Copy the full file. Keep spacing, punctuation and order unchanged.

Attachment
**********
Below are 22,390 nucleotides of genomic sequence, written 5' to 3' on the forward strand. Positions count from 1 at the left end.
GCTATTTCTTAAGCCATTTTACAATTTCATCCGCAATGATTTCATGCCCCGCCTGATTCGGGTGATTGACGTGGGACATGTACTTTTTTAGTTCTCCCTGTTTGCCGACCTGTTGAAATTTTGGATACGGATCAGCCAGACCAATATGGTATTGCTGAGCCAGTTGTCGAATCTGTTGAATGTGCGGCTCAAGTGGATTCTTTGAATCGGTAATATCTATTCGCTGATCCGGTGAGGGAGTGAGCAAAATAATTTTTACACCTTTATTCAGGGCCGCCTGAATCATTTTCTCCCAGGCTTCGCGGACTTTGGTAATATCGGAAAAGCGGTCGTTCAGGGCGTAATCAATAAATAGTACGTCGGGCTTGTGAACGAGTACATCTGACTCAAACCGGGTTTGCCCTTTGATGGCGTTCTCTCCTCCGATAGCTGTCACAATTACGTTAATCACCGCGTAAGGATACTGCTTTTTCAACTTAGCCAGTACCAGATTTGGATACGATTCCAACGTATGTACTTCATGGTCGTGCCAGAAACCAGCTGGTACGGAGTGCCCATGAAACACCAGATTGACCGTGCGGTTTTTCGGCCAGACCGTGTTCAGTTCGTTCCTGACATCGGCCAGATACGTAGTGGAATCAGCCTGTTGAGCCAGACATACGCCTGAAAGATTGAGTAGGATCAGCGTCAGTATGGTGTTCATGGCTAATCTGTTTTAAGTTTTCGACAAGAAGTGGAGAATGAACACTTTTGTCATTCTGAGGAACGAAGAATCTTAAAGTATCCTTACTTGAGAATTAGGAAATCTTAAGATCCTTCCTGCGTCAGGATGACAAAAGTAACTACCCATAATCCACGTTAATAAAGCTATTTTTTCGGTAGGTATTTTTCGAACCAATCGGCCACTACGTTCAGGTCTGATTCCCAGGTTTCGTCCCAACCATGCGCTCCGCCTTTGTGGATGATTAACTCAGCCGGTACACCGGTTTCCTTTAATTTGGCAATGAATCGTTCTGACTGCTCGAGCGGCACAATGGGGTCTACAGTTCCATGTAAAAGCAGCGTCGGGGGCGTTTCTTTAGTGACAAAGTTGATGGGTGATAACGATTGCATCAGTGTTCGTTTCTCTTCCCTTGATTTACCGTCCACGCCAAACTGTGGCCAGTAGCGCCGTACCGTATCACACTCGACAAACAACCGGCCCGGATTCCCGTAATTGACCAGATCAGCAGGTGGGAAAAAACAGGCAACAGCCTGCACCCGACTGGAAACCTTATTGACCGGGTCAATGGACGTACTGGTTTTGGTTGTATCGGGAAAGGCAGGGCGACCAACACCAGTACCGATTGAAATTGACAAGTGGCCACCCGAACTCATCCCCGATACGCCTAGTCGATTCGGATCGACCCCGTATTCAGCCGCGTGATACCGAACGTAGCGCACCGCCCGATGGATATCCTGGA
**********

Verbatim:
Below are 22,390 nucleotides of genomic sequence, written 5' to 3' on the forward strand. Positions count from 1 at the left end.
GCTATTTCTTAAGCCATTTTACAATTTCATCCGCAATGATTTCATGCCCCGCCTGATTCGGGTGATTGACGTGGGACATGTACTTTTTTAGTTCTCCCTGTTTGCCGACCTGTTGAAATTTTGGATACGGATCAGCCAGACCAATATGGTATTGCTGAGCCAGTTGTCGAATCTGTTGAATGTGCGGCTCAAGTGGATTCTTTGAATCGGTAATATCTATTCGCTGATCCGGTGAGGGAGTGAGCAAAATAATTTTTACACCTTTATTCAGGGCCGCCTGAATCATTTTCTCCCAGGCTTCGCGGACTTTGGTAATATCGGAAAAGCGGTCGTTCAGGGCGTAATCAATAAATAGTACGTCGGGCTTGTGAACGAGTACATCTGACTCAAACCGGGTTTGCCCTTTGATGGCGTTCTCTCCTCCGATAGCTGTCACAATTACGTTAATCACCGCGTAAGGATACTGCTTTTTCAACTTAGCCAGTACCAGATTTGGATACGATTCCAACGTATGTACTTCATGGTCGTGCCAGAAACCAGCTGGTACGGAGTGCCCATGAAACACCAGATTGACCGTGCGGTTTTTCGGCCAGACCGTGTTCAGTTCGTTCCTGACATCGGCCAGATACGTAGTGGAATCAGCCTGTTGAGCCAGACATACGCCTGAAAGATTGAGTAGGATCAGCGTCAGTATGGTGTTCATGGCTAATCTGTTTTAAGTTTTCGACAAGAAGTGGAGAATGAACACTTTTGTCATTCTGAGGAACGAAGAATCTTAAAGTATCCTTACTTGAGAATTAGGAAATCTTAAGATCCTTCCTGCGTCAGGATGACAAAAGTAACTACCCATAATCCACGTTAATAAAGCTATTTTTTCGGTAGGTATTTTTCGAACCAATCGGCCACTACGTTCAGGTCTGATTCCCAGGTTTCGTCCCAACCATGCGCTCCGCCTTTGTGGATGATTAACTCAGCCGGTACACCGGTTTCCTTTAATTTGGCAATGAATCGTTCTGACTGCTCGAGCGGCACAATGGGGTCTACAGTTCCATGTAAAAGCAGCGTCGGGGGCGTTTCTTTAGTGACAAAGTTGATGGGTGATAACGATTGCATCAGTGTTCGTTTCTCTTCCCTTGATTTACCGTCCACGCCAAACTGTGGCCAGTAGCGCCGTACCGTATCACACTCGACAAACAACCGGCCCGGATTCCCGTAATTGACCAGATCAGCAGGTGGGAAAAAACAGGCAACAGCCTGCACCCGACTGGAAACCTTATTGACCGGGTCAATGGACGTACTGGTTTTGGTTGTATCGGGAAAGGCAGGGCGACCAACACCAGTACCGATTGAAATTGACAAGTGGCCACCCGAACTCATCCCCGATACGCCTAGTCGATTCGGATCGACCCCGTATTCAGCCGCGTGATACCGAACGTAGCGCACCGCCCGATGGATATCCTGGA